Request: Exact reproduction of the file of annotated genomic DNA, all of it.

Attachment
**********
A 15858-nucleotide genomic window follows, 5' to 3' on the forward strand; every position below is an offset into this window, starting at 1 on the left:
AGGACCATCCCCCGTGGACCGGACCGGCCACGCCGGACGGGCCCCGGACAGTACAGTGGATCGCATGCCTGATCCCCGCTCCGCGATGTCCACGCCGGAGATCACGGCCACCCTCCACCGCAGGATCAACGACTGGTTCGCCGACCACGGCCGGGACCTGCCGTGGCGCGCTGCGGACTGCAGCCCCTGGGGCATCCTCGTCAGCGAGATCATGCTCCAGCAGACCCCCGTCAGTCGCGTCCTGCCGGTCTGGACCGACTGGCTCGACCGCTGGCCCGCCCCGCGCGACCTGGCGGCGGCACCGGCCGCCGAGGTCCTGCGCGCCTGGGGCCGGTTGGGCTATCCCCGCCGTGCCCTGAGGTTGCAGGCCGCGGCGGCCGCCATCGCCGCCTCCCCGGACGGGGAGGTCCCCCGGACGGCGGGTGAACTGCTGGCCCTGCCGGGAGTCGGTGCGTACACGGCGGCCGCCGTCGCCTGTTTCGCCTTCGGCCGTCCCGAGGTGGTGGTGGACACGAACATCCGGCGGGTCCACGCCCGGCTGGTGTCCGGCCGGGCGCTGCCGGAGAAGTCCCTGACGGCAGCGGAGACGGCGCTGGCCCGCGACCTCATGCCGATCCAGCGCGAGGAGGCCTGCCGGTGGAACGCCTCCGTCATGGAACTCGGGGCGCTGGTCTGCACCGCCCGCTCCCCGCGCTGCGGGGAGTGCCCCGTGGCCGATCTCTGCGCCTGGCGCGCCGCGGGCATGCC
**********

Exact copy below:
A 15858-nucleotide genomic window follows, 5' to 3' on the forward strand; every position below is an offset into this window, starting at 1 on the left:
AGGACCATCCCCCGTGGACCGGACCGGCCACGCCGGACGGGCCCCGGACAGTACAGTGGATCGCATGCCTGATCCCCGCTCCGCGATGTCCACGCCGGAGATCACGGCCACCCTCCACCGCAGGATCAACGACTGGTTCGCCGACCACGGCCGGGACCTGCCGTGGCGCGCTGCGGACTGCAGCCCCTGGGGCATCCTCGTCAGCGAGATCATGCTCCAGCAGACCCCCGTCAGTCGCGTCCTGCCGGTCTGGACCGACTGGCTCGACCGCTGGCCCGCCCCGCGCGACCTGGCGGCGGCACCGGCCGCCGAGGTCCTGCGCGCCTGGGGCCGGTTGGGCTATCCCCGCCGTGCCCTGAGGTTGCAGGCCGCGGCGGCCGCCATCGCCGCCTCCCCGGACGGGGAGGTCCCCCGGACGGCGGGTGAACTGCTGGCCCTGCCGGGAGTCGGTGCGTACACGGCGGCCGCCGTCGCCTGTTTCGCCTTCGGCCGTCCCGAGGTGGTGGTGGACACGAACATCCGGCGGGTCCACGCCCGGCTGGTGTCCGGCCGGGCGCTGCCGGAGAAGTCCCTGACGGCAGCGGAGACGGCGCTGGCCCGCGACCTCATGCCGATCCAGCGCGAGGAGGCCTGCCGGTGGAACGCCTCCGTCATGGAACTCGGGGCGCTGGTCTGCACCGCCCGCTCCCCGCGCTGCGGGGAGTGCCCCGTGGCCGATCTCTGCGCCTGGCGCGCCGCGGGCATGCC